Thanks to Gil’s shortcut, I met Anne and Randy, a couple from Ann Arbor. They invited me to dinner, a much appreciated offer as I was running out of food. We ate and hung out until 10 p.m. I enjoyed their company thoroughly, and went to bed feeling stuffed, a rare sensation.
I got an early start the next morning. I had just 7 miles of certified trail left in the UP. The remaining 28.5 miles are road walking. I planned to walk 21 miles to Ironwood that day.
The trail going south from Black River Harbor was like the finale of a fireworks show. I passed waterfall after waterfall before finally reaching the road.
I sat down to eat the handful of my remaining food. I knew I’d be struggling the remaining 14 miles. Then Anne and Randy pulled up in their van! They were hiking down to the falls. They offered me food again. When I confessed I was out of food, they spread a blanket and we had a little picnic snack together, and more great conversation. Randy pointed out that I’m experiencing a close proximity to the hunter gatherer lifestyle, which is the lifestyle our species spent the most time practicing. I think a lot about this, how my body feels made to move great distances each day.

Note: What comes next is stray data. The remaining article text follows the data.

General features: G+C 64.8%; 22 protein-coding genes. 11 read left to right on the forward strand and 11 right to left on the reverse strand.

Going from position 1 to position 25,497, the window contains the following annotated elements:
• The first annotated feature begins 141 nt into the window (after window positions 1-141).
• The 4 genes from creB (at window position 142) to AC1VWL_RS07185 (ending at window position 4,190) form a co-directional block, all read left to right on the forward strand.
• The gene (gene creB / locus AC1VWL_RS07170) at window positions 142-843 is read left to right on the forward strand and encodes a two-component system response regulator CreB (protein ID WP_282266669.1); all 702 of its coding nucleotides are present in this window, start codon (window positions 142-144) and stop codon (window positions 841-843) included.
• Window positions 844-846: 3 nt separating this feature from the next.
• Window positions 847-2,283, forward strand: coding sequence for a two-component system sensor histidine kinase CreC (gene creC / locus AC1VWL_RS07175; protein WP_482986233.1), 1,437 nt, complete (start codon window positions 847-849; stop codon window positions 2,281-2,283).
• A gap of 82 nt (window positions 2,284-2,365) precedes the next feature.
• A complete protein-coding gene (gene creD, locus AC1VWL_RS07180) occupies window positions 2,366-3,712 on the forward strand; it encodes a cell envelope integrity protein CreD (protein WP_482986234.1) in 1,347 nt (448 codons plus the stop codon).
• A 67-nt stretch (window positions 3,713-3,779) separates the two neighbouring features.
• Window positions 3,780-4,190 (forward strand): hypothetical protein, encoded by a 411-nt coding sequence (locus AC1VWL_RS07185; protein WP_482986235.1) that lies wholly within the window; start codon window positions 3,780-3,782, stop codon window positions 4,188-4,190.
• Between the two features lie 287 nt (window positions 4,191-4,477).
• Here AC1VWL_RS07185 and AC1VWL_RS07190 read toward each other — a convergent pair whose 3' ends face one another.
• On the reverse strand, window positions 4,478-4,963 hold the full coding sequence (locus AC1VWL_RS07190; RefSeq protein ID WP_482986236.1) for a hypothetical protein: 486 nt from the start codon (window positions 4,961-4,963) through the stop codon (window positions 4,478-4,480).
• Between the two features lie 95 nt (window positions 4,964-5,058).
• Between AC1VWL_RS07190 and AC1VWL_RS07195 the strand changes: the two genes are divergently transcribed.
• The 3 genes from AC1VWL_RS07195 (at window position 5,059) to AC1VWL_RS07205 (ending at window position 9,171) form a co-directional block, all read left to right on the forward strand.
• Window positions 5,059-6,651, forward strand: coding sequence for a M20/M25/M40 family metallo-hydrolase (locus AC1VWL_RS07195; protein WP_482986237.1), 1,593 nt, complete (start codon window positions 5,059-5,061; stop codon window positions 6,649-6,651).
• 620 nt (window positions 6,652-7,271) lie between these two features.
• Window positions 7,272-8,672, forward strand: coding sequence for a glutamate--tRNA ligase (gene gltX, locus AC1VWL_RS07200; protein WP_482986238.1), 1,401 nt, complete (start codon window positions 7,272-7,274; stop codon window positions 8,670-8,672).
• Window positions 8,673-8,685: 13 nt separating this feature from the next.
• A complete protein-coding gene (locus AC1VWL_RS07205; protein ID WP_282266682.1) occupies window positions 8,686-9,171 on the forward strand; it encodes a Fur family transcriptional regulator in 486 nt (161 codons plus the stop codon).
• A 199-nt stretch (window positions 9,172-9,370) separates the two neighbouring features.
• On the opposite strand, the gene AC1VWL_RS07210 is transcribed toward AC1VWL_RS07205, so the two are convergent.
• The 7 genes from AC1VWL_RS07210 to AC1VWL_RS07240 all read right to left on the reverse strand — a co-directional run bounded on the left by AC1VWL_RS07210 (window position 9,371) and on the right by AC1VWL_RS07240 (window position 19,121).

Anne and Randy headed down the trail while I turned toward Copper Peak. One plus of roadwalking is the chance that there will be stores or restaurants along the way. I don’t drink pop very much in regular life, but I crave Coke and root beer every day on the trail.
At Copper Peak, I found cold drinks and candy. As I enjoyed my root beer, I started talking with Judy, a woman visiting from Kentucky. Her family planned to ride the chair lift up to the ski jump at the top of Copper Peak where you can get a 360-degree view of the area. She had an extra ticket. Would I like to join them?